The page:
Companies active in electricity generation or supply that also own transmission or distribution network assets are generally presumed to have an economic interest in using its monopoly position as network owner to prevent or hinder competition in other areas of the value chain. This can happen in many ways such as raising rivals’ costs, price squeezes or by providing essential information only to affiliated companies. All of these practices distort a level playing field. In order to limit the risk of such behavior from occurring Member States of the European Union introduced a “regulated third party access” regime under which third parties have a right to access the network in a non-discriminatory manner. It is the purpose of the paper to derive the welfare implications of a regulation of access charges for electricity grids taking the costs of transmission as a benchmark. It shows that a cost-based regulation is second-best optimal only if the gap between the incumbent’s and the downstream entrant’s efficiency is sufficiently large. In all other cases an access charge deviating from the transmission costs is second-best optimal. There is no simple and generally applicable rule for the determination of second-best optimal access charges.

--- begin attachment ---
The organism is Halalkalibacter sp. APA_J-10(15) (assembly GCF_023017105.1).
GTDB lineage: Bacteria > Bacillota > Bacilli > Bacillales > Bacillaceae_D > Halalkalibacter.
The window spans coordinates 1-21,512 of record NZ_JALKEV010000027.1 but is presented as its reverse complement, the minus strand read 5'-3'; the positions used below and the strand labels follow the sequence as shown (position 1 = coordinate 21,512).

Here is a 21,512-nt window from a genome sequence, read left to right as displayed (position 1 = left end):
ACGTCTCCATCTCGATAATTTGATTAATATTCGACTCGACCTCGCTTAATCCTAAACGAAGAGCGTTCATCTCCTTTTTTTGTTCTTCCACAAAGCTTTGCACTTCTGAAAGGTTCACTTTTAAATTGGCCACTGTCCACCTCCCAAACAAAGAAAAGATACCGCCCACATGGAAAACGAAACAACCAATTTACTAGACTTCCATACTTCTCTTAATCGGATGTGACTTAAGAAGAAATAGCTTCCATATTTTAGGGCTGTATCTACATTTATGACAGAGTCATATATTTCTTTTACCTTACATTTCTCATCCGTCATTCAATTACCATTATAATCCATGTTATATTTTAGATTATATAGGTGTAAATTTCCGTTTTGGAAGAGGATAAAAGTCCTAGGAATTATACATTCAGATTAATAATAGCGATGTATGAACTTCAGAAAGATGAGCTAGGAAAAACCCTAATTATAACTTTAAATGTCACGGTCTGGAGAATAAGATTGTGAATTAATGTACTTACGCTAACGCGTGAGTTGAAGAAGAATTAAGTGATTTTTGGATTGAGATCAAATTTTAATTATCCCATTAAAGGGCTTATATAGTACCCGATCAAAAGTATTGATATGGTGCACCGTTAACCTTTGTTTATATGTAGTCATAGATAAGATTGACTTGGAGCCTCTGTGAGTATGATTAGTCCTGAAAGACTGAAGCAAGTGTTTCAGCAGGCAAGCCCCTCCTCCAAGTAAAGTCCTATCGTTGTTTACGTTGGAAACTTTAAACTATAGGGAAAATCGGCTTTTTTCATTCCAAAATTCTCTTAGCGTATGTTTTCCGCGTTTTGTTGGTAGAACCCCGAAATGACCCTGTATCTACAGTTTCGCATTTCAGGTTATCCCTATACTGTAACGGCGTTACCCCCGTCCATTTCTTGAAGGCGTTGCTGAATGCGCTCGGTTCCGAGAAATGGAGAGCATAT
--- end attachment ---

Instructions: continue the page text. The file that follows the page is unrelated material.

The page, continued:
© 2008 by Lucius & Lucius, Stuttgart